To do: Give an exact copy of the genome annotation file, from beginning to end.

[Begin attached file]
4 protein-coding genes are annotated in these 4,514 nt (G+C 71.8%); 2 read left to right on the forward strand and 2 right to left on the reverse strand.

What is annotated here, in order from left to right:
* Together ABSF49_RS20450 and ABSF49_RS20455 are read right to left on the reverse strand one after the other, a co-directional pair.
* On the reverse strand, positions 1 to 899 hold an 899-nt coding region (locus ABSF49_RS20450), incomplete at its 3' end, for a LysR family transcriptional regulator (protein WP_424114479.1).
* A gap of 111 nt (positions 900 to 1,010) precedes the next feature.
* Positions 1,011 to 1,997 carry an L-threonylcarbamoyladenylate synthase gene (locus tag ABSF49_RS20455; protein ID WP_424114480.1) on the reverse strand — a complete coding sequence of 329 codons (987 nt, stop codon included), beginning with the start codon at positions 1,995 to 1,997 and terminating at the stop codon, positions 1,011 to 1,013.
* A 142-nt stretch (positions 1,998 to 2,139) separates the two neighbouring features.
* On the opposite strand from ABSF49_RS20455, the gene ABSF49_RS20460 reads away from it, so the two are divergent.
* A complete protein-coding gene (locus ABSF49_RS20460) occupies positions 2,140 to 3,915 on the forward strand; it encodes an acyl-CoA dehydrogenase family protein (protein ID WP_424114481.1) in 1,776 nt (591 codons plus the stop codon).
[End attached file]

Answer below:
4 protein-coding genes are annotated in these 4,514 nt (G+C 71.8%); 2 read left to right on the forward strand and 2 right to left on the reverse strand.

What is annotated here, in order from left to right:
* Together ABSF49_RS20450 and ABSF49_RS20455 are read right to left on the reverse strand one after the other, a co-directional pair.
* On the reverse strand, positions 1 to 899 hold an 899-nt coding region (locus ABSF49_RS20450), incomplete at its 3' end, for a LysR family transcriptional regulator (protein WP_424114479.1).
* A gap of 111 nt (positions 900 to 1,010) precedes the next feature.
* Positions 1,011 to 1,997 carry an L-threonylcarbamoyladenylate synthase gene (locus tag ABSF49_RS20455; protein ID WP_424114480.1) on the reverse strand — a complete coding sequence of 329 codons (987 nt, stop codon included), beginning with the start codon at positions 1,995 to 1,997 and terminating at the stop codon, positions 1,011 to 1,013.
* A 142-nt stretch (positions 1,998 to 2,139) separates the two neighbouring features.
* On the opposite strand from ABSF49_RS20455, the gene ABSF49_RS20460 reads away from it, so the two are divergent.
* A complete protein-coding gene (locus ABSF49_RS20460) occupies positions 2,140 to 3,915 on the forward strand; it encodes an acyl-CoA dehydrogenase family protein (protein ID WP_424114481.1) in 1,776 nt (591 codons plus the stop codon).